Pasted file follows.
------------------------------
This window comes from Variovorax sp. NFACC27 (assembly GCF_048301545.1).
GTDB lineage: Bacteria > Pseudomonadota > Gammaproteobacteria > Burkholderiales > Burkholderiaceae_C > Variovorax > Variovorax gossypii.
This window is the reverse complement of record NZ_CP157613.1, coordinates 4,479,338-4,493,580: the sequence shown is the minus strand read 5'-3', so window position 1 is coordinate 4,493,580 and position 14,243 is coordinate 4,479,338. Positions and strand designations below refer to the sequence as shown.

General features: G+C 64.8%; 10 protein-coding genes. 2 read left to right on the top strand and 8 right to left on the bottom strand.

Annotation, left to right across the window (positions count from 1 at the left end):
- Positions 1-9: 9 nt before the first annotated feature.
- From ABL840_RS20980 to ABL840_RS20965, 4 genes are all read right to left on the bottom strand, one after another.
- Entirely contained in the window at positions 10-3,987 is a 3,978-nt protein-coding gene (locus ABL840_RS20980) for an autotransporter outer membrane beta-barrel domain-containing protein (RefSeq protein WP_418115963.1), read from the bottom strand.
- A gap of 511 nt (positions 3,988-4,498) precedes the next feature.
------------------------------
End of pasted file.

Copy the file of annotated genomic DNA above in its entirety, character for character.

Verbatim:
This window comes from Variovorax sp. NFACC27 (assembly GCF_048301545.1).
GTDB lineage: Bacteria > Pseudomonadota > Gammaproteobacteria > Burkholderiales > Burkholderiaceae_C > Variovorax > Variovorax gossypii.
This window is the reverse complement of record NZ_CP157613.1, coordinates 4,479,338-4,493,580: the sequence shown is the minus strand read 5'-3', so window position 1 is coordinate 4,493,580 and position 14,243 is coordinate 4,479,338. Positions and strand designations below refer to the sequence as shown.

General features: G+C 64.8%; 10 protein-coding genes. 2 read left to right on the top strand and 8 right to left on the bottom strand.

Annotation, left to right across the window (positions count from 1 at the left end):
- Positions 1-9: 9 nt before the first annotated feature.
- From ABL840_RS20980 to ABL840_RS20965, 4 genes are all read right to left on the bottom strand, one after another.
- Entirely contained in the window at positions 10-3,987 is a 3,978-nt protein-coding gene (locus ABL840_RS20980) for an autotransporter outer membrane beta-barrel domain-containing protein (RefSeq protein WP_418115963.1), read from the bottom strand.
- A gap of 511 nt (positions 3,988-4,498) precedes the next feature.